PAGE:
There is a quote by Albert Einstein:
A human being is a part of the whole called by us “the universe,” a part limited in time and space. He experiences himself, his thoughts and feelings, as something separate from the rest—a kind of optical delusion of his consciousness. This delusion is a kind of prison for us, restricting us to our personal desires and affection for a few persons nearest to us.
So, was I choosing not to help this girl because I didn’t know her? I think so. She was unfamiliar to me and therefore I felt separate from her. I could not easily see her struggle with the Orangina bottle as my own struggle. If it had been my sister, my roommate or a friend I would have quickly lent a hand (pun intended!). Einstein goes on to say
Our task must be to free ourselves from this prison by widening our circle of understanding and compassion to embrace all living creatures and the whole of nature in its beauty.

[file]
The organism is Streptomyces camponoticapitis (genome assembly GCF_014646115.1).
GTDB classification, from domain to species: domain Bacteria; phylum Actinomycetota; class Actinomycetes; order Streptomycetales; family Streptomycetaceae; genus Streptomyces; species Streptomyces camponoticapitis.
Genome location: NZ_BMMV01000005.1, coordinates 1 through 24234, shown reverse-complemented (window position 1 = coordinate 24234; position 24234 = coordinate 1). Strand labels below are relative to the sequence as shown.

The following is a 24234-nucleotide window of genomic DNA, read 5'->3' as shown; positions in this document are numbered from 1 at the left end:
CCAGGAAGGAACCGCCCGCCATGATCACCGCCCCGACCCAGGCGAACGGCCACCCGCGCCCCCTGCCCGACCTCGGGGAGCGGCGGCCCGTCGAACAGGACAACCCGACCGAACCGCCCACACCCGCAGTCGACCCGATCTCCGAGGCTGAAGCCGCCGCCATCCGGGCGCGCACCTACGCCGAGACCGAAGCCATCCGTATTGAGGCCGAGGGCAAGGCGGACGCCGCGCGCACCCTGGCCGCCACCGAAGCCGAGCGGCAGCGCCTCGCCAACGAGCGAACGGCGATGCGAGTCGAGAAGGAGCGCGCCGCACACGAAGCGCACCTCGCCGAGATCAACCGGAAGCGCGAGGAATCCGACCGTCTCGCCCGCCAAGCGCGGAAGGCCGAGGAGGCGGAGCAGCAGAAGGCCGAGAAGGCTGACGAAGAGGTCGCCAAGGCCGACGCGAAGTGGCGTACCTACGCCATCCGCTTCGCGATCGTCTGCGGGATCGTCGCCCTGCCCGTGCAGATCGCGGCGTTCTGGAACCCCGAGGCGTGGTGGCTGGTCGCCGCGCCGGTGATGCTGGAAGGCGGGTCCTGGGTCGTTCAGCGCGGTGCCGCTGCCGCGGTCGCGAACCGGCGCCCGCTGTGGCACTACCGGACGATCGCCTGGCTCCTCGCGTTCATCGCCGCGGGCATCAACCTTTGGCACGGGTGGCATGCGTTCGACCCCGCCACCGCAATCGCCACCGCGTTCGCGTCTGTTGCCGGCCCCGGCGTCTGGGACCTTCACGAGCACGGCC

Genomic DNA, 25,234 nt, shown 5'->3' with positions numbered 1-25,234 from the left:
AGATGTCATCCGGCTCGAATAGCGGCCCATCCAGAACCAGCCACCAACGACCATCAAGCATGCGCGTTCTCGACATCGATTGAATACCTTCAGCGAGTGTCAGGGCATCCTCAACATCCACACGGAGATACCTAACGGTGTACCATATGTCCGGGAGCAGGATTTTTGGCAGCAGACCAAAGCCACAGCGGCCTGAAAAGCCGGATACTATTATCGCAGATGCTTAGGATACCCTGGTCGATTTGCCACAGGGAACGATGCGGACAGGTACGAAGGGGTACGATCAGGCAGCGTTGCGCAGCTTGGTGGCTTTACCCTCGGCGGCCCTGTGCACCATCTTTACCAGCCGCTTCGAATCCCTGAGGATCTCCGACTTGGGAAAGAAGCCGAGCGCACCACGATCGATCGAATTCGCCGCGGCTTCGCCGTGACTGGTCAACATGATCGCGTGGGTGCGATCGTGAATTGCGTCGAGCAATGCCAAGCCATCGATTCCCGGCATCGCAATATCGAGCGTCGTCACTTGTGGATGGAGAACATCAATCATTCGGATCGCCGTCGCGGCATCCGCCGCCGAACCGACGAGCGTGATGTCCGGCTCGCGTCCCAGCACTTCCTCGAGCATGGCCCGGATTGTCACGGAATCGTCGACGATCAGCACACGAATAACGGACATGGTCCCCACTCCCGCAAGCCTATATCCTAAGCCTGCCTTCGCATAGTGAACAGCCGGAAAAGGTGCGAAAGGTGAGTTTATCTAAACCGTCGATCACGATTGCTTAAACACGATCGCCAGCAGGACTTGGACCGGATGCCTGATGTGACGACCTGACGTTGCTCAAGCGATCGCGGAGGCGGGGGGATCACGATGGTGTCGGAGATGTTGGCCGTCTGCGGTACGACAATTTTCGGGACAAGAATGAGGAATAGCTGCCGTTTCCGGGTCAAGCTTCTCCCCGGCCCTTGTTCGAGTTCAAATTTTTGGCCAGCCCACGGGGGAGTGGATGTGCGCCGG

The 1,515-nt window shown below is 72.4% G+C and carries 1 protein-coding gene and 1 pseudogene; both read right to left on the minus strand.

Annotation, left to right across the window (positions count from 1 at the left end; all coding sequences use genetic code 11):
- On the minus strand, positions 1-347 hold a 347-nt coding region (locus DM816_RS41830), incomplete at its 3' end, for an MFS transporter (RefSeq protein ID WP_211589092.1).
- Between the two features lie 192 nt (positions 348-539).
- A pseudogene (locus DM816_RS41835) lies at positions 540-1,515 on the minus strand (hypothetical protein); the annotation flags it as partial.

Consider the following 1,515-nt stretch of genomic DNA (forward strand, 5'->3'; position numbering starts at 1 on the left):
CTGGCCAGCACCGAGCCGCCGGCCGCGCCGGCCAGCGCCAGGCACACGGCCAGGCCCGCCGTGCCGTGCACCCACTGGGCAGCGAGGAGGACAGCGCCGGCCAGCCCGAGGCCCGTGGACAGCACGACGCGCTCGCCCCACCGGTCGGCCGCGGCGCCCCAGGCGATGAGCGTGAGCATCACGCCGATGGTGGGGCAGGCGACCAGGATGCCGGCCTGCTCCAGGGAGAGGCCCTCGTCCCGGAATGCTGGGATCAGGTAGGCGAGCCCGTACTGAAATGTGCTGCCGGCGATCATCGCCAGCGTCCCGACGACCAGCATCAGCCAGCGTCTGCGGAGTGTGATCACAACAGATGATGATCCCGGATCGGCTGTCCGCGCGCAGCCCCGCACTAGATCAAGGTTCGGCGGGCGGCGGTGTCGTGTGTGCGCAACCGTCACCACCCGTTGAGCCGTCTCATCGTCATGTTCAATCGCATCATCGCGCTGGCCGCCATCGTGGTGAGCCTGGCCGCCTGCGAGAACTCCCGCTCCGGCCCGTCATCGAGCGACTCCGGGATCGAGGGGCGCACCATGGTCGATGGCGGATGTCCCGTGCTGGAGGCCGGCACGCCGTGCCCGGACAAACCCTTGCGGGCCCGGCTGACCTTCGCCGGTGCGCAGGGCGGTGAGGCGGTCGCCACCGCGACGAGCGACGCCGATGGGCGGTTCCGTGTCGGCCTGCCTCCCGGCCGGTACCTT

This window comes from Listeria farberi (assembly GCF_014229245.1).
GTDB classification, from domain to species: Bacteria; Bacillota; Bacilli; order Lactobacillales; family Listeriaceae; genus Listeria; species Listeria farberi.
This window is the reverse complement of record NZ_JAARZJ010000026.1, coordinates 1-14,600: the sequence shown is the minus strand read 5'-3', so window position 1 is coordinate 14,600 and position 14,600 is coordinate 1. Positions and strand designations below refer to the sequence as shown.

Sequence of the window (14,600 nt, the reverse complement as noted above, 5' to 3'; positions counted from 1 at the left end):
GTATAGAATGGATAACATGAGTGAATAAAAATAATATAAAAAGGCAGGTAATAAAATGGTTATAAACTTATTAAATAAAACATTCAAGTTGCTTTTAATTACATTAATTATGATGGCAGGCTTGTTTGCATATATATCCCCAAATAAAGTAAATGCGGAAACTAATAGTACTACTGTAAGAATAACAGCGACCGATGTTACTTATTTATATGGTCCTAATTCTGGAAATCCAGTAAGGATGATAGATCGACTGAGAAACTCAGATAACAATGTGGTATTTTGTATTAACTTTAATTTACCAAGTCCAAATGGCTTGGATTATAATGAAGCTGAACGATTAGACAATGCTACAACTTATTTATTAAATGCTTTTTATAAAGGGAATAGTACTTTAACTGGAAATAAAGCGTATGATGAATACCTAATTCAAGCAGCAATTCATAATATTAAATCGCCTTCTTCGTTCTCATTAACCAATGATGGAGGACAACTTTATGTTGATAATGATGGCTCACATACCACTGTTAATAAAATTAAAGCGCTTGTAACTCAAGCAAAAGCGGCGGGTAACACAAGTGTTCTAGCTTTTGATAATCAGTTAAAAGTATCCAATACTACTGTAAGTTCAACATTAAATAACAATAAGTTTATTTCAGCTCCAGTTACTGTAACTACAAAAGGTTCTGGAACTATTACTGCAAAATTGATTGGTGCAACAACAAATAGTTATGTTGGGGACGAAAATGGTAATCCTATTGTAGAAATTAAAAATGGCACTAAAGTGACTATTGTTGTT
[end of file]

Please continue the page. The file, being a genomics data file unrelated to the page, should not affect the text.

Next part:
As I stood there on the train tracks remembering the wisdom of Einstein, I knew that I had fallen into exactly what he had described- a prison of my own delusion that I was separate from Orangina Girl. At that moment I made a choice that would definitely not change history, but it would satisfy a thirst.
“Can I help you get that open?”, I offered. The girl’s face, flushed with effort and frustration, flooded with relief. “Can you, please? I have tried everything”. I took the bottle in my strong hands and twisted hard…then a little harder…. and finally, “Tst”. Relief. I handed the bottle back to her with a humble shrug and said “Well, you loosened it for me”. She couldn’t reply because she was already chugging the cold liquid sunshine inside the bottle. Afterwards, she wiped her lips and said, “That was satisfying”. I couldn’t have agreed more.